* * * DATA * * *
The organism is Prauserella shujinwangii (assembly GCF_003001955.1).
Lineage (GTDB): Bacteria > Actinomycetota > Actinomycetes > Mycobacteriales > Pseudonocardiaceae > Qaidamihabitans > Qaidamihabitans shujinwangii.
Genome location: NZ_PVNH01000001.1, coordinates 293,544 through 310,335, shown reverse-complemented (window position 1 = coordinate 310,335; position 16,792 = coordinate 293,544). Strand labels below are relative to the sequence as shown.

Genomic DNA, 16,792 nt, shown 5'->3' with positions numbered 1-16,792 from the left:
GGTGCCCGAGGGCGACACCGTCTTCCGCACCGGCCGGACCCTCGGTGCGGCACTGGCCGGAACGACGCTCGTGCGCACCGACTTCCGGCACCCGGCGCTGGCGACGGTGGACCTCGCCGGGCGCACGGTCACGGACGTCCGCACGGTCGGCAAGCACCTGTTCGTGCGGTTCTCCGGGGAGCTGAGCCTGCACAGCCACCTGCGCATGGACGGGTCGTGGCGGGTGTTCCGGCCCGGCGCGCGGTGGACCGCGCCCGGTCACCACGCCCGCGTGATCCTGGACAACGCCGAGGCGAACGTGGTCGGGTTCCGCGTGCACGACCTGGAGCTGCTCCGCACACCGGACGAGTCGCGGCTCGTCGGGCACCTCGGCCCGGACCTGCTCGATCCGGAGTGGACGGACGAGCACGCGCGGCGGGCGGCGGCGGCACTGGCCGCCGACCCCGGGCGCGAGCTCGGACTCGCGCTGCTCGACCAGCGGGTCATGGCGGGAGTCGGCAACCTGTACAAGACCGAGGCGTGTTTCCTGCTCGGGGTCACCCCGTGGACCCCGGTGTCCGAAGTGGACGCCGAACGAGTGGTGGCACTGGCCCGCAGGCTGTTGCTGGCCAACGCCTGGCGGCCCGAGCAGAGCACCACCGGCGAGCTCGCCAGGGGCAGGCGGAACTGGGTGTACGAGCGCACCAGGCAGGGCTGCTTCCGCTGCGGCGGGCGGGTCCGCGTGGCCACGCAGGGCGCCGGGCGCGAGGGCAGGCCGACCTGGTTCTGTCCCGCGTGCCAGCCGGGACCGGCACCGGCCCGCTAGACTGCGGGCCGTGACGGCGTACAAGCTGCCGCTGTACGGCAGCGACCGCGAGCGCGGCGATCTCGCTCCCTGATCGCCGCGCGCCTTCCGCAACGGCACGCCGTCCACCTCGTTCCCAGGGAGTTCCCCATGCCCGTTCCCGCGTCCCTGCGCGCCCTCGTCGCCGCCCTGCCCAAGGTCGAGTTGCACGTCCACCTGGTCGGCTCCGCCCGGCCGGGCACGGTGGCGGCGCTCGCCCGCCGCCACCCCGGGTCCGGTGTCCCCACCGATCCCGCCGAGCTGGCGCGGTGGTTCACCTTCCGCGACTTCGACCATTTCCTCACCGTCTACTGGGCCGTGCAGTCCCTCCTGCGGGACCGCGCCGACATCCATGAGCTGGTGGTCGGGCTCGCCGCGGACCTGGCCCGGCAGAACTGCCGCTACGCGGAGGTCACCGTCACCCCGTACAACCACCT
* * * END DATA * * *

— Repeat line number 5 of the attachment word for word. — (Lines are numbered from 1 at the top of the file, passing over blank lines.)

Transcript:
GGTGCCCGAGGGCGACACCGTCTTCCGCACCGGCCGGACCCTCGGTGCGGCACTGGCCGGAACGACGCTCGTGCGCACCGACTTCCGGCACCCGGCGCTGGCGACGGTGGACCTCGCCGGGCGCACGGTCACGGACGTCCGCACGGTCGGCAAGCACCTGTTCGTGCGGTTCTCCGGGGAGCTGAGCCTGCACAGCCACCTGCGCATGGACGGGTCGTGGCGGGTGTTCCGGCCCGGCGCGCGGTGGACCGCGCCCGGTCACCACGCCCGCGTGATCCTGGACAACGCCGAGGCGAACGTGGTCGGGTTCCGCGTGCACGACCTGGAGCTGCTCCGCACACCGGACGAGTCGCGGCTCGTCGGGCACCTCGGCCCGGACCTGCTCGATCCGGAGTGGACGGACGAGCACGCGCGGCGGGCGGCGGCGGCACTGGCCGCCGACCCCGGGCGCGAGCTCGGACTCGCGCTGCTCGACCAGCGGGTCATGGCGGGAGTCGGCAACCTGTACAAGACCGAGGCGTGTTTCCTGCTCGGGGTCACCCCGTGGACCCCGGTGTCCGAAGTGGACGCCGAACGAGTGGTGGCACTGGCCCGCAGGCTGTTGCTGGCCAACGCCTGGCGGCCCGAGCAGAGCACCACCGGCGAGCTCGCCAGGGGCAGGCGGAACTGGGTGTACGAGCGCACCAGGCAGGGCTGCTTCCGCTGCGGCGGGCGGGTCCGCGTGGCCACGCAGGGCGCCGGGCGCGAGGGCAGGCCGACCTGGTTCTGTCCCGCGTGCCAGCCGGGACCGGCACCGGCCCGCTAGACTGCGGGCCGTGACGGCGTACAAGCTGCCGCTGTACGGCAGCGACCGCGAGCGCGGCGATCTCGCTCCCTGATCGCCGCGCGCCTTCCGCAACGGCACGCCGTCCACCTCGTTCCCAGGGAGTTCCCCATGCCCGTTCCCGCGTCCCTGCGCGCCCTCGTCGCCGCCCTGCCCAAGGTCGAGTTGCACGTCCACCTGGTCGGCTCCGCCCGGCCGGGCACGGTGGCGGCGCTCGCCCGCCGCCACCCCGGGTCCGGTGTCCCCACCGATCCCGCCGAGCTGGCGCGGTGGTTCACCTTCCGCGACTTCGACCATTTCCTCACCGTCTACTGGGCCGTGCAGTCCCTCCTGCGGGACCGCGCCGACATCCATGAGCTGGTGGTCGGGCTCGCCGCGGACCTGGCCCGGCAGAACTGCCGCTACGCGGAGGTCACCGTCACCCCGTACAACCACCT